Expert: Communication key to preventing sexual abuse

Expert gives parents advice on how to prevent sexual abuse
Expert gives parents advice on how to prevent sexual abuse

Experts warn child predators often work hard to make themselves appear to be something they're not.

Almost all teachers, coaches, and people who work with or spend time with kids do it for the right reasons. But there are some who have ulterior motives.

Most child molesters are not the predator at the playground.

The National Child Advocacy Center reports more than 90 percent, it's someone the victim and the victim's family knows.

"Individuals who want to sexually abuse children will utilize whatever they have to do in order to gain access to children," said Executive Director, Chris Newlin of the Child Advocacy Center.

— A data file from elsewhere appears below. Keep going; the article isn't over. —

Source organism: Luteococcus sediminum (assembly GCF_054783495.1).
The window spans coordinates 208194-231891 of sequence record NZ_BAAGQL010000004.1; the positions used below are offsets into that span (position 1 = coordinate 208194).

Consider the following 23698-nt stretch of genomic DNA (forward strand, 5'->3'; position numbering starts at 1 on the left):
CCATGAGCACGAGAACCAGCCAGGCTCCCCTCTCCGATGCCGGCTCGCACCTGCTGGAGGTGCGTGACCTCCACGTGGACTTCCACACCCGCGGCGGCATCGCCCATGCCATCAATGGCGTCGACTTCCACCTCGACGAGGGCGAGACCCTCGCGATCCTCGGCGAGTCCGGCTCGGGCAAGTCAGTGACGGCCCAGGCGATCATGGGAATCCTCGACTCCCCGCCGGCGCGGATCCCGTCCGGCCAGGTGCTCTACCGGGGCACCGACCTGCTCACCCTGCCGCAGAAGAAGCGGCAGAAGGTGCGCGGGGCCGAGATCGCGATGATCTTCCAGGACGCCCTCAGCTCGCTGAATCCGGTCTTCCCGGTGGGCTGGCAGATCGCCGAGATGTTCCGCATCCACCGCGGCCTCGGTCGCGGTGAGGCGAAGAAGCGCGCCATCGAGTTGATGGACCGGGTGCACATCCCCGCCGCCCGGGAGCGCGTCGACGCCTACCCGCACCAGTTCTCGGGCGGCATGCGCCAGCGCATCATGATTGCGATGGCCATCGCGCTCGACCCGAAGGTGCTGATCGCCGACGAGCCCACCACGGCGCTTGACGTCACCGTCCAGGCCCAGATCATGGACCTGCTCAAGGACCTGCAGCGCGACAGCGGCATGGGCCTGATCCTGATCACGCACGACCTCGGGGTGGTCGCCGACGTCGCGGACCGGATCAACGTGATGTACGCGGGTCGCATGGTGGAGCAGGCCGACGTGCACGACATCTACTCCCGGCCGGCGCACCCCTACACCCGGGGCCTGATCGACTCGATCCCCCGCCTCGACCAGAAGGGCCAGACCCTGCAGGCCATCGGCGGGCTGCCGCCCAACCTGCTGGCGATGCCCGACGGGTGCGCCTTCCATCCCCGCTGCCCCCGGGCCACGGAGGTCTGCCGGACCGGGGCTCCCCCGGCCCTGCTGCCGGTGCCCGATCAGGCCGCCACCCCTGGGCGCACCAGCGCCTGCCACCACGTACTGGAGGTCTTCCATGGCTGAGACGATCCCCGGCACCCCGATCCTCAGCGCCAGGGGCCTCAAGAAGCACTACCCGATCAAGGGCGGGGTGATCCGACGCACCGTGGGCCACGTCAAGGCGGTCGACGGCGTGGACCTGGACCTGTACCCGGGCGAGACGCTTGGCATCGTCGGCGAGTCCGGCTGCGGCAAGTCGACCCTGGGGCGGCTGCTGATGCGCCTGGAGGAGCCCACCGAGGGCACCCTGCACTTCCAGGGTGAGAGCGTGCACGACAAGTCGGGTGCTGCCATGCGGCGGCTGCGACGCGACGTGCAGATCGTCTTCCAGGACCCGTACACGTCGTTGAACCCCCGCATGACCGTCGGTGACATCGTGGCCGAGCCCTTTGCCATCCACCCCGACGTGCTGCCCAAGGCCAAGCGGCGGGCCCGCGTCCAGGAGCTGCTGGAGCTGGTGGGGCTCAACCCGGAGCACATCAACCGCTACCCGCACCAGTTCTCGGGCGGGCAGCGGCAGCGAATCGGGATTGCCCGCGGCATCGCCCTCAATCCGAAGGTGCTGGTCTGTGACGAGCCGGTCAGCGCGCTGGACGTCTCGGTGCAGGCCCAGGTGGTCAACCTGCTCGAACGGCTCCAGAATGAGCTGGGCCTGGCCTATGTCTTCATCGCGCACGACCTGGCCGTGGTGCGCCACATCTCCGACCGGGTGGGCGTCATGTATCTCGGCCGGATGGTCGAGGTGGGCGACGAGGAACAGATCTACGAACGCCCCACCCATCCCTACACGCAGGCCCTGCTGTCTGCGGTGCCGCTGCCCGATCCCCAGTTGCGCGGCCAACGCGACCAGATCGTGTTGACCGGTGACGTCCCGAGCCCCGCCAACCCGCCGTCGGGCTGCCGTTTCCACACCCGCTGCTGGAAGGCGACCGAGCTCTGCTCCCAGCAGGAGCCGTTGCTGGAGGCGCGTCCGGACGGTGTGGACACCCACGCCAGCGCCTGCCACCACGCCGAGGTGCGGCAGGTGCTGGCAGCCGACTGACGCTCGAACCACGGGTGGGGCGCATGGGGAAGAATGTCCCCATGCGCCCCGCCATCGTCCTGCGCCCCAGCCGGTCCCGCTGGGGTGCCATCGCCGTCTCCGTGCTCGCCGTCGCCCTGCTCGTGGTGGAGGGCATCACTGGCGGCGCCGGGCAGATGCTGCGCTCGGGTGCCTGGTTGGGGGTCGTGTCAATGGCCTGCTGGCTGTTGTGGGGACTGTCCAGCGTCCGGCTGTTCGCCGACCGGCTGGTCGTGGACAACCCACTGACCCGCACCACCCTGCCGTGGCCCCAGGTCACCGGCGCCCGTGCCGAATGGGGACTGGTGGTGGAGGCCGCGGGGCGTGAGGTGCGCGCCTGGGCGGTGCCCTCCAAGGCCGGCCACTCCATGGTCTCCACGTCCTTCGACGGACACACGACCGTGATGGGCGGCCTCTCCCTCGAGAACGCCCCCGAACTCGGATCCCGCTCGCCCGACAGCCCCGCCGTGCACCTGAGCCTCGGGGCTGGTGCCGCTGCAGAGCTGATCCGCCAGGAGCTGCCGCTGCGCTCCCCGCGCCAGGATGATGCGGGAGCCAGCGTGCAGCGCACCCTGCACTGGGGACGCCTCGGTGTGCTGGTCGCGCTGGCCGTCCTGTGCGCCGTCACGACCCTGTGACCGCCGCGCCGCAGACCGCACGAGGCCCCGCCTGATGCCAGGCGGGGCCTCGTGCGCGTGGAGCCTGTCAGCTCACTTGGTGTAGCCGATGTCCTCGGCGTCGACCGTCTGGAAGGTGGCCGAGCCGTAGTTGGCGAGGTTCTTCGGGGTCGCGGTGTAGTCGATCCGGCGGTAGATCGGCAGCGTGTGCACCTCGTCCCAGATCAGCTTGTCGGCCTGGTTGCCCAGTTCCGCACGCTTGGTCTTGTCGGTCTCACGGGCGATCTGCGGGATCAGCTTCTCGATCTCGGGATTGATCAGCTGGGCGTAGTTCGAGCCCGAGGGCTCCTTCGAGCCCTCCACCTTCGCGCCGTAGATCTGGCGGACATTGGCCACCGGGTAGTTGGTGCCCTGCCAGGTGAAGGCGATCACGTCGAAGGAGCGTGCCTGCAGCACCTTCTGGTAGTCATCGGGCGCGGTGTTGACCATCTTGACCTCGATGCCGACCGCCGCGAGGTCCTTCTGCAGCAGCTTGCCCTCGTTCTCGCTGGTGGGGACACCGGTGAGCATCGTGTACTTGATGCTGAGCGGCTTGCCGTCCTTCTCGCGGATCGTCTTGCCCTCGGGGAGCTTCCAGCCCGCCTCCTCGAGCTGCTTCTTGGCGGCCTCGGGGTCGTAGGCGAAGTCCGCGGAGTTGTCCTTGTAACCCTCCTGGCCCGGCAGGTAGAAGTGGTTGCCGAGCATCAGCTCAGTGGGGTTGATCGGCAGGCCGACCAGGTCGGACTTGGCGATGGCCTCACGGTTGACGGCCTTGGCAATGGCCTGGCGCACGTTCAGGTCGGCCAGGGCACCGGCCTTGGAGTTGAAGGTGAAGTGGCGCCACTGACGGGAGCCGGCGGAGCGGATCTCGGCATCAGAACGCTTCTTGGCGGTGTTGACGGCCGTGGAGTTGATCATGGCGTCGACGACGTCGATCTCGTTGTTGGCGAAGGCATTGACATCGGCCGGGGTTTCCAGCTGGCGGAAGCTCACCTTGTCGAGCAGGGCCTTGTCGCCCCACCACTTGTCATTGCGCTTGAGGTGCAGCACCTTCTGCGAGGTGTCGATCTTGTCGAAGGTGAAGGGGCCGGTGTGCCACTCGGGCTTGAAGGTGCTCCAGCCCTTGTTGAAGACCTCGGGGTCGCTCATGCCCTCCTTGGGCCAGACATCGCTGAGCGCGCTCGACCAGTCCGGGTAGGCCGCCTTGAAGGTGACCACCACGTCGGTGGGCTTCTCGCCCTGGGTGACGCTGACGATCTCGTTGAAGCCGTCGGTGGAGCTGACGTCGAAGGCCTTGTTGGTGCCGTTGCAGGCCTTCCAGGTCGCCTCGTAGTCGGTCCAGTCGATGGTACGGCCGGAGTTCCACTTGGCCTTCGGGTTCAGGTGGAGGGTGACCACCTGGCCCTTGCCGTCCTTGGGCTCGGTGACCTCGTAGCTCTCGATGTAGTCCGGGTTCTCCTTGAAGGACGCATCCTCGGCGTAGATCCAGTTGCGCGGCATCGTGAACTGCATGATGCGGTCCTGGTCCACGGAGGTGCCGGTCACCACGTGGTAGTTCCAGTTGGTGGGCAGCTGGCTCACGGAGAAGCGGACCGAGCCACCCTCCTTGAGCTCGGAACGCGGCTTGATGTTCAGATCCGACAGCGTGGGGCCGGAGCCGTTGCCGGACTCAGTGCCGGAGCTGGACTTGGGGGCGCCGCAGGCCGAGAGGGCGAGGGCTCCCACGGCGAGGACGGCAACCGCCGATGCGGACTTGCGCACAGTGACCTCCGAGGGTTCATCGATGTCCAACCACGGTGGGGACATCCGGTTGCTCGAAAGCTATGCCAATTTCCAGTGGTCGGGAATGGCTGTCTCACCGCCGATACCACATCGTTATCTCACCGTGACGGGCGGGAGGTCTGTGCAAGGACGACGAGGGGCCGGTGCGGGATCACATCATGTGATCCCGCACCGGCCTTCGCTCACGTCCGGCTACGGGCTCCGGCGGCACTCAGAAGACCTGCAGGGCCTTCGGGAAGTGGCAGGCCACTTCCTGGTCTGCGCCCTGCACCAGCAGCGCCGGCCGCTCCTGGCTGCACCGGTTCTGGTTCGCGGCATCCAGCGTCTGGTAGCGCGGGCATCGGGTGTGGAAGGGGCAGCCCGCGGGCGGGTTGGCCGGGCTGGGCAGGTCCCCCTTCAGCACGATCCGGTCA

Newlin says convicted child molesters reveal in interviews, they often set the groundwork over time, and not just with their victim.

"It's not just about that individual and a child. It's about really how that person is grooming the community. For people to think that they're really a quality person who has good intentions that's just a cover for what they really want to do, which is engage children in sexual contact," adds Newlin.

He as lo says the best weapons to protect your child; information, conversation, and education.

"When it's quiet and hidden issue. That is fertile territory for them."

The allegations against Huntsville teacher Harvey Knotts, Newlin says is a reminder of the potential dangers, and it's a warning parents should take to heart.

"It is a cautionary tale for all of us. We must always be vigilant in the protection of our children."

Newlin says the case opens the door to open conversation with your kids.

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